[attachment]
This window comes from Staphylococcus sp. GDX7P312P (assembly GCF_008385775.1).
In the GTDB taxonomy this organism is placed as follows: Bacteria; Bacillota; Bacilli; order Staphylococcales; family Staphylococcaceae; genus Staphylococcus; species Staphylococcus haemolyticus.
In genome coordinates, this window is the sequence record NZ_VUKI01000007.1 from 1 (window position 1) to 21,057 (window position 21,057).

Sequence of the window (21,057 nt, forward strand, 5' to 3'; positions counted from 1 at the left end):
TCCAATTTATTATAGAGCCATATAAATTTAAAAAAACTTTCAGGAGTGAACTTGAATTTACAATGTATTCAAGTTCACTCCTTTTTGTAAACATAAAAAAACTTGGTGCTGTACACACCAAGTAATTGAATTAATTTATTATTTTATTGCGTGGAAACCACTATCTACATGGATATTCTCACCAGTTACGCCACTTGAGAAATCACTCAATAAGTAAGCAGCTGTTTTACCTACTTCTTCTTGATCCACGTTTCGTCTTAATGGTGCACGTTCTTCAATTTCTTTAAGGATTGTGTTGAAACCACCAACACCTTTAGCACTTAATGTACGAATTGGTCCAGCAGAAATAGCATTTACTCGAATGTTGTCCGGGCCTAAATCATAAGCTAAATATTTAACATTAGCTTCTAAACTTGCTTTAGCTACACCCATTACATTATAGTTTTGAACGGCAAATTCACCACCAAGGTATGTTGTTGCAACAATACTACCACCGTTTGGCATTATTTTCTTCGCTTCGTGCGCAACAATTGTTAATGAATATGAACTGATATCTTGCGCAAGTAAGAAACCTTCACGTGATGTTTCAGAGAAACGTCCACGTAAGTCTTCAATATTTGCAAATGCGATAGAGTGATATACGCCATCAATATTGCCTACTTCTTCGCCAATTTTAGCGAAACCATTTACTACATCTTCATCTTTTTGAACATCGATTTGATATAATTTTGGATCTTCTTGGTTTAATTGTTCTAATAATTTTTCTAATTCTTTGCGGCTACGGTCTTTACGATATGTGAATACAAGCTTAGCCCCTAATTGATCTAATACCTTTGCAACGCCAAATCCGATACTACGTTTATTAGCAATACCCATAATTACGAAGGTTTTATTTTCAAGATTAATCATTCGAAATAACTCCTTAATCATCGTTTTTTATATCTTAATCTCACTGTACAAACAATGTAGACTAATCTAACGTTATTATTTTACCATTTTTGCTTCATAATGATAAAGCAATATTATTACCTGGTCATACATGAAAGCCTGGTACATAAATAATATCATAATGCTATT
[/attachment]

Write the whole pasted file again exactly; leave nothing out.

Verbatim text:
This window comes from Staphylococcus sp. GDX7P312P (assembly GCF_008385775.1).
In the GTDB taxonomy this organism is placed as follows: Bacteria; Bacillota; Bacilli; order Staphylococcales; family Staphylococcaceae; genus Staphylococcus; species Staphylococcus haemolyticus.
In genome coordinates, this window is the sequence record NZ_VUKI01000007.1 from 1 (window position 1) to 21,057 (window position 21,057).

Sequence of the window (21,057 nt, forward strand, 5' to 3'; positions counted from 1 at the left end):
TCCAATTTATTATAGAGCCATATAAATTTAAAAAAACTTTCAGGAGTGAACTTGAATTTACAATGTATTCAAGTTCACTCCTTTTTGTAAACATAAAAAAACTTGGTGCTGTACACACCAAGTAATTGAATTAATTTATTATTTTATTGCGTGGAAACCACTATCTACATGGATATTCTCACCAGTTACGCCACTTGAGAAATCACTCAATAAGTAAGCAGCTGTTTTACCTACTTCTTCTTGATCCACGTTTCGTCTTAATGGTGCACGTTCTTCAATTTCTTTAAGGATTGTGTTGAAACCACCAACACCTTTAGCACTTAATGTACGAATTGGTCCAGCAGAAATAGCATTTACTCGAATGTTGTCCGGGCCTAAATCATAAGCTAAATATTTAACATTAGCTTCTAAACTTGCTTTAGCTACACCCATTACATTATAGTTTTGAACGGCAAATTCACCACCAAGGTATGTTGTTGCAACAATACTACCACCGTTTGGCATTATTTTCTTCGCTTCGTGCGCAACAATTGTTAATGAATATGAACTGATATCTTGCGCAAGTAAGAAACCTTCACGTGATGTTTCAGAGAAACGTCCACGTAAGTCTTCAATATTTGCAAATGCGATAGAGTGATATACGCCATCAATATTGCCTACTTCTTCGCCAATTTTAGCGAAACCATTTACTACATCTTCATCTTTTTGAACATCGATTTGATATAATTTTGGATCTTCTTGGTTTAATTGTTCTAATAATTTTTCTAATTCTTTGCGGCTACGGTCTTTACGATATGTGAATACAAGCTTAGCCCCTAATTGATCTAATACCTTTGCAACGCCAAATCCGATACTACGTTTATTAGCAATACCCATAATTACGAAGGTTTTATTTTCAAGATTAATCATTCGAAATAACTCCTTAATCATCGTTTTTTATATCTTAATCTCACTGTACAAACAATGTAGACTAATCTAACGTTATTATTTTACCATTTTTGCTTCATAATGATAAAGCAATATTATTACCTGGTCATACATGAAAGCCTGGTACATAAATAATATCATAATGCTATT